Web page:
How One Woman Says She Ended Up With 4 Eyebrows After a Botched Microblading Procedure
She's not alone. Inside Edition's Lisa Guerrero contracted a staph infection.
Microblading is a hot new beauty trend that involves tattooing your eyebrows for a more defined and fuller look. Thousands of women have done it safely each year.
Celebrities like Gwyneth Paltrow, Mandy Moore, Mila Kunis and Adele have all had it done.
So Inside Edition's Chief Investigative Correspondent Lisa Guerrero was excited to give it a shot, recording the entire process from start to finish to share on her YouTube channel.
The procedure involves slicing the skin with a razor-sharp blade and implanting ink under the brows.
Guerrero went to a registered nurse and made sure she used new, sterile blades.
"I can definitely feel it, but it doesn't hurt," Guerrero said as she underwent the procedure.
But a few days later, things went really wrong. Puss was oozing from Guerrero's eyebrows due to a staph infection.
"This has taken a turn for the worse," Guerrero said, showing off her infected brows.
A quick search online revealed that Guerrero was not alone — microblading horror stories are everywhere online.
Inside Edition spoke to 42-year-old Jami Ledbetter, who showed off the damage she said was caused by the botched procedure.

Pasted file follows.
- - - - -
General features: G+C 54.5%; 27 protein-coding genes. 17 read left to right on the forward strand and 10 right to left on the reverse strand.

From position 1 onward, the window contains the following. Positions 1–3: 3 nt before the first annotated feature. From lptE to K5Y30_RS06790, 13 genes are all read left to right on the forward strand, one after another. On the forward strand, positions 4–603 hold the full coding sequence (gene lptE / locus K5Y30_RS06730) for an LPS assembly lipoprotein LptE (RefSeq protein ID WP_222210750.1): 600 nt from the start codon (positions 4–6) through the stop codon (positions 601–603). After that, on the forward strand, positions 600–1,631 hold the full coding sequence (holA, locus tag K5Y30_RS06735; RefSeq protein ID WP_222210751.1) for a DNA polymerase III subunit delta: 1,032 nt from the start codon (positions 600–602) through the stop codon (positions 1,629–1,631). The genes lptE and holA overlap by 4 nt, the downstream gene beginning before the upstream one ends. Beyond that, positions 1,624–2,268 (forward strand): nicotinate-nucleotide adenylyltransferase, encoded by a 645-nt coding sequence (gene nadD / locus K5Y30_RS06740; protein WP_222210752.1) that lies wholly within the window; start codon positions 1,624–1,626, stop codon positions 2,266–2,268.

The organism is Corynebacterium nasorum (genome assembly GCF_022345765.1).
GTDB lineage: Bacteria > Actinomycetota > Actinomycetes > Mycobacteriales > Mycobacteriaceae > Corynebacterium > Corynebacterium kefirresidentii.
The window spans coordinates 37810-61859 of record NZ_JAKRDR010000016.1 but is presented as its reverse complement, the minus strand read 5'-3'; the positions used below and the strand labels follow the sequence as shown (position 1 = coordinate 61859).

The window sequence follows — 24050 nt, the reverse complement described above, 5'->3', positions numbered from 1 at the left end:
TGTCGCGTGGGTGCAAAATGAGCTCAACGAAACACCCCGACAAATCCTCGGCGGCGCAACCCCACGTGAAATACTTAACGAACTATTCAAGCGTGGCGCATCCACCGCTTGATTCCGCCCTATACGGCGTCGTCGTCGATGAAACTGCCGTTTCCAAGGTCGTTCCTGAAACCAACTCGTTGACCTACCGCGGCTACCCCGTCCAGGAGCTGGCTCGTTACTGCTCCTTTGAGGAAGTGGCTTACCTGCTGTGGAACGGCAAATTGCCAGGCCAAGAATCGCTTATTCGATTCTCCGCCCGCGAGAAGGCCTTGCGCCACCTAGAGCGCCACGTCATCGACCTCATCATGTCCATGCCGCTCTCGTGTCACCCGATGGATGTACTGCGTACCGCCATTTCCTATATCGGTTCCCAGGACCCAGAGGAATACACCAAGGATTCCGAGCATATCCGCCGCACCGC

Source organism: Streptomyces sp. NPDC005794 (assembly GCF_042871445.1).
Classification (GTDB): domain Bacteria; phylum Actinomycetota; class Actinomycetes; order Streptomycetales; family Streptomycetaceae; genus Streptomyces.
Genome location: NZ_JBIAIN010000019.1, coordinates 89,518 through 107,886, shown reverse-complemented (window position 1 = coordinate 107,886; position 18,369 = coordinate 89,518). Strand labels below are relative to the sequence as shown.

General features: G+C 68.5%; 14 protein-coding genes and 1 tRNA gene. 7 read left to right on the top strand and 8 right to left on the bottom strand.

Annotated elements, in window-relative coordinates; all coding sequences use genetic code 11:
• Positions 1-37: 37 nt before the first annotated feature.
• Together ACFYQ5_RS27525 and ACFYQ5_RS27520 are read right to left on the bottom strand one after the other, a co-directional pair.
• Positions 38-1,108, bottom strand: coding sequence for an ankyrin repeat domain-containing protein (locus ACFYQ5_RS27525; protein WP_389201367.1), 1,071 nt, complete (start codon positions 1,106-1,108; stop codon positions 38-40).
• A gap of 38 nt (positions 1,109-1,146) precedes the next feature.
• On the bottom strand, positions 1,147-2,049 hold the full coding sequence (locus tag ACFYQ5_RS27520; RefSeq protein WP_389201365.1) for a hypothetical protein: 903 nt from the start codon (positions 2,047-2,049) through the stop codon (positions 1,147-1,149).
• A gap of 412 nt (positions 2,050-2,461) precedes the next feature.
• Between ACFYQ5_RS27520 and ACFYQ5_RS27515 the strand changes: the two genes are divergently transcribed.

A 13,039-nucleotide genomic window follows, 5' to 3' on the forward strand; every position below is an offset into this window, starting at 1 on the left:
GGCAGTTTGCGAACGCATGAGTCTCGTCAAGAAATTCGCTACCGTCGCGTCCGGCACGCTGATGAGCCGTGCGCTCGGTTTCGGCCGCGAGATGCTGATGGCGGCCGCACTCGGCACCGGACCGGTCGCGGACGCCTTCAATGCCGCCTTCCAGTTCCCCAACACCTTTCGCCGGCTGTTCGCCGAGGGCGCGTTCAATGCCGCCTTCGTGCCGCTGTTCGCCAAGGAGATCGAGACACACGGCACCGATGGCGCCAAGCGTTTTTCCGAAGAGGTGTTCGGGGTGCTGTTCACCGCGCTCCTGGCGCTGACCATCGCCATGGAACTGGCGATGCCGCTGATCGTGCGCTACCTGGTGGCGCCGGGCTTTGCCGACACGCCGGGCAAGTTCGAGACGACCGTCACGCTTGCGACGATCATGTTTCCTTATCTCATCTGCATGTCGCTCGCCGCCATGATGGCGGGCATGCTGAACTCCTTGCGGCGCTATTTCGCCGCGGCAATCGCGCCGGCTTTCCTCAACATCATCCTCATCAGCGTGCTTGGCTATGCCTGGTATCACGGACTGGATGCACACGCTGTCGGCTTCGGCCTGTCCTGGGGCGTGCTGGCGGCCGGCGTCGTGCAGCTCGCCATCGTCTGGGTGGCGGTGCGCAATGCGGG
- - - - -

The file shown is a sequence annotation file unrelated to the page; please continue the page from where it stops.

"This is me before my microblading procedure," she said. "And this is me after ... look at my eyebrows!"
Ledbetter said the procedure, which was a birthday gift from her daughters and cost $250, left her with four eyebrows.
"I was an emotional wreck," she said.
Later, Ledbetter said she looked up the background of the woman who gave her the procedure.
"I found out she got her certification online," said Ledbetter. "She had no instruction whatsoever. She just watched a course."
Dr. Paul Jarrod Frank, cosmetic dermatologist and founder of PFRANKMD & Skin Salon, said it's important to do your research ahead of time.
"You get what you pay for and often it's inexperienced microbladers that are really just looking for new patients to practice on," he told Inside Edition.
“Microblading should be done in the utmost sanitary conditions and my recommendation is in a medical office environment, which is exactly what we do. This way, any complications, as rare as they are, can be managed appropriately,” said Frank.
Ledbetter said she's spent the last six months undergoing repairs for her eyebrows.
Guerrero added that she too has learned a very important lesson.
"I assumed it was going to be very safe but you never know," she said.
Experts advise after microblading, avoid any makeup until the wound is fully healed and make sure to keep antibiotic ointment on it. By the way, Guerrero is now fully healed.
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